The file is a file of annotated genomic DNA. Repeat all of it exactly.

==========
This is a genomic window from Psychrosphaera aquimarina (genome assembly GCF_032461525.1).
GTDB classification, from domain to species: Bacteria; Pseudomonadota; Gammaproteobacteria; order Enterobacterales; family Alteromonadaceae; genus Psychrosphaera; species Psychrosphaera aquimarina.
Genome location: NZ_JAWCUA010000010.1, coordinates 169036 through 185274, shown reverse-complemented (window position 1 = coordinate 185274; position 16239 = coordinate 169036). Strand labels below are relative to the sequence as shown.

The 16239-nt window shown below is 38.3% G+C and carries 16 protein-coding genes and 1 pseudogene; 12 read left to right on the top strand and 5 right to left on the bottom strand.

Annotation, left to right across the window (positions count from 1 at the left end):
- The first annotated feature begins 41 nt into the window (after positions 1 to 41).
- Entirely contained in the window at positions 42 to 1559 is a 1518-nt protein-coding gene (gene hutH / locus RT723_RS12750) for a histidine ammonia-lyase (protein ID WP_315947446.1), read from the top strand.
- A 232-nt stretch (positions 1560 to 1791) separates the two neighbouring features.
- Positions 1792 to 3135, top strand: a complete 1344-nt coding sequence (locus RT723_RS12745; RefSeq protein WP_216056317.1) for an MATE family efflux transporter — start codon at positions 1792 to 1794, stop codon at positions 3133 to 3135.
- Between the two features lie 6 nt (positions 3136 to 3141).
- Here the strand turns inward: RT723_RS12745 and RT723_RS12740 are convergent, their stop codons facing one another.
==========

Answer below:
This is a genomic window from Psychrosphaera aquimarina (genome assembly GCF_032461525.1).
GTDB classification, from domain to species: Bacteria; Pseudomonadota; Gammaproteobacteria; order Enterobacterales; family Alteromonadaceae; genus Psychrosphaera; species Psychrosphaera aquimarina.
Genome location: NZ_JAWCUA010000010.1, coordinates 169036 through 185274, shown reverse-complemented (window position 1 = coordinate 185274; position 16239 = coordinate 169036). Strand labels below are relative to the sequence as shown.

The 16239-nt window shown below is 38.3% G+C and carries 16 protein-coding genes and 1 pseudogene; 12 read left to right on the top strand and 5 right to left on the bottom strand.

Annotation, left to right across the window (positions count from 1 at the left end):
- The first annotated feature begins 41 nt into the window (after positions 1 to 41).
- Entirely contained in the window at positions 42 to 1559 is a 1518-nt protein-coding gene (gene hutH / locus RT723_RS12750) for a histidine ammonia-lyase (protein ID WP_315947446.1), read from the top strand.
- A 232-nt stretch (positions 1560 to 1791) separates the two neighbouring features.
- Positions 1792 to 3135, top strand: a complete 1344-nt coding sequence (locus RT723_RS12745; RefSeq protein WP_216056317.1) for an MATE family efflux transporter — start codon at positions 1792 to 1794, stop codon at positions 3133 to 3135.
- Between the two features lie 6 nt (positions 3136 to 3141).
- Here the strand turns inward: RT723_RS12745 and RT723_RS12740 are convergent, their stop codons facing one another.